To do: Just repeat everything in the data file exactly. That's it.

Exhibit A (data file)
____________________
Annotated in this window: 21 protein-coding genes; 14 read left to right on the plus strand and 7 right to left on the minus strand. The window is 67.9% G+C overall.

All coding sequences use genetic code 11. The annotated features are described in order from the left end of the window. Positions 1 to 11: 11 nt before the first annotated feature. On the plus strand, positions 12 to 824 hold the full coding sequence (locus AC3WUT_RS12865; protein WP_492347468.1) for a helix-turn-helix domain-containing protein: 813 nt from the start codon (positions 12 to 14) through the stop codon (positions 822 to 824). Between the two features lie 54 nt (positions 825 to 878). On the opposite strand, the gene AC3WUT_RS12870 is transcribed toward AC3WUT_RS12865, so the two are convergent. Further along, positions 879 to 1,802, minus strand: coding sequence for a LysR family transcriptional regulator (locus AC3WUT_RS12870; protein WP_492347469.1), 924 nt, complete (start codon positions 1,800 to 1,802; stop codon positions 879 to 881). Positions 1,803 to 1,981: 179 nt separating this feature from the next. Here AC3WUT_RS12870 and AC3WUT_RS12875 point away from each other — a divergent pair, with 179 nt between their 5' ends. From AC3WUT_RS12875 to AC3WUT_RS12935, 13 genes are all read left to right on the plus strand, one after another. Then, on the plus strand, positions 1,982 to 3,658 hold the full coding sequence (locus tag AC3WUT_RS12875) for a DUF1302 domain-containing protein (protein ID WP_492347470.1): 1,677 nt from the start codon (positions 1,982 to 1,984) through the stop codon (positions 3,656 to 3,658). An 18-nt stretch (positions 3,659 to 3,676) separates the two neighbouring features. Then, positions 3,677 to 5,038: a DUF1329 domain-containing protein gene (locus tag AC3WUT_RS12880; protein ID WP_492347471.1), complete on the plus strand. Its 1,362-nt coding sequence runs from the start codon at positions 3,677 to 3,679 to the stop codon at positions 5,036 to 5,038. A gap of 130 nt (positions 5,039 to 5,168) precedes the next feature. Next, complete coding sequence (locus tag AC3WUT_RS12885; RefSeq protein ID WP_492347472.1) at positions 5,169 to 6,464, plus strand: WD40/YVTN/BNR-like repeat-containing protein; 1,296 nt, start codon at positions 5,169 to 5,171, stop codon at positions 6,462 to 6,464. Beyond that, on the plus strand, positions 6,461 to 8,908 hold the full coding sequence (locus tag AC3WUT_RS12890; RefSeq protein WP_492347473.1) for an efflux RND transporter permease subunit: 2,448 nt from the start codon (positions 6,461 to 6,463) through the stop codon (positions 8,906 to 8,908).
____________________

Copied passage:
Annotated in this window: 21 protein-coding genes; 14 read left to right on the plus strand and 7 right to left on the minus strand. The window is 67.9% G+C overall.

All coding sequences use genetic code 11. The annotated features are described in order from the left end of the window. Positions 1 to 11: 11 nt before the first annotated feature. On the plus strand, positions 12 to 824 hold the full coding sequence (locus AC3WUT_RS12865; protein WP_492347468.1) for a helix-turn-helix domain-containing protein: 813 nt from the start codon (positions 12 to 14) through the stop codon (positions 822 to 824). Between the two features lie 54 nt (positions 825 to 878). On the opposite strand, the gene AC3WUT_RS12870 is transcribed toward AC3WUT_RS12865, so the two are convergent. Further along, positions 879 to 1,802, minus strand: coding sequence for a LysR family transcriptional regulator (locus AC3WUT_RS12870; protein WP_492347469.1), 924 nt, complete (start codon positions 1,800 to 1,802; stop codon positions 879 to 881). Positions 1,803 to 1,981: 179 nt separating this feature from the next. Here AC3WUT_RS12870 and AC3WUT_RS12875 point away from each other — a divergent pair, with 179 nt between their 5' ends. From AC3WUT_RS12875 to AC3WUT_RS12935, 13 genes are all read left to right on the plus strand, one after another. Then, on the plus strand, positions 1,982 to 3,658 hold the full coding sequence (locus tag AC3WUT_RS12875) for a DUF1302 domain-containing protein (protein ID WP_492347470.1): 1,677 nt from the start codon (positions 1,982 to 1,984) through the stop codon (positions 3,656 to 3,658). An 18-nt stretch (positions 3,659 to 3,676) separates the two neighbouring features. Then, positions 3,677 to 5,038: a DUF1329 domain-containing protein gene (locus tag AC3WUT_RS12880; protein ID WP_492347471.1), complete on the plus strand. Its 1,362-nt coding sequence runs from the start codon at positions 3,677 to 3,679 to the stop codon at positions 5,036 to 5,038. A gap of 130 nt (positions 5,039 to 5,168) precedes the next feature. Next, complete coding sequence (locus tag AC3WUT_RS12885; RefSeq protein ID WP_492347472.1) at positions 5,169 to 6,464, plus strand: WD40/YVTN/BNR-like repeat-containing protein; 1,296 nt, start codon at positions 5,169 to 5,171, stop codon at positions 6,462 to 6,464. Beyond that, on the plus strand, positions 6,461 to 8,908 hold the full coding sequence (locus tag AC3WUT_RS12890; RefSeq protein WP_492347473.1) for an efflux RND transporter permease subunit: 2,448 nt from the start codon (positions 6,461 to 6,463) through the stop codon (positions 8,906 to 8,908).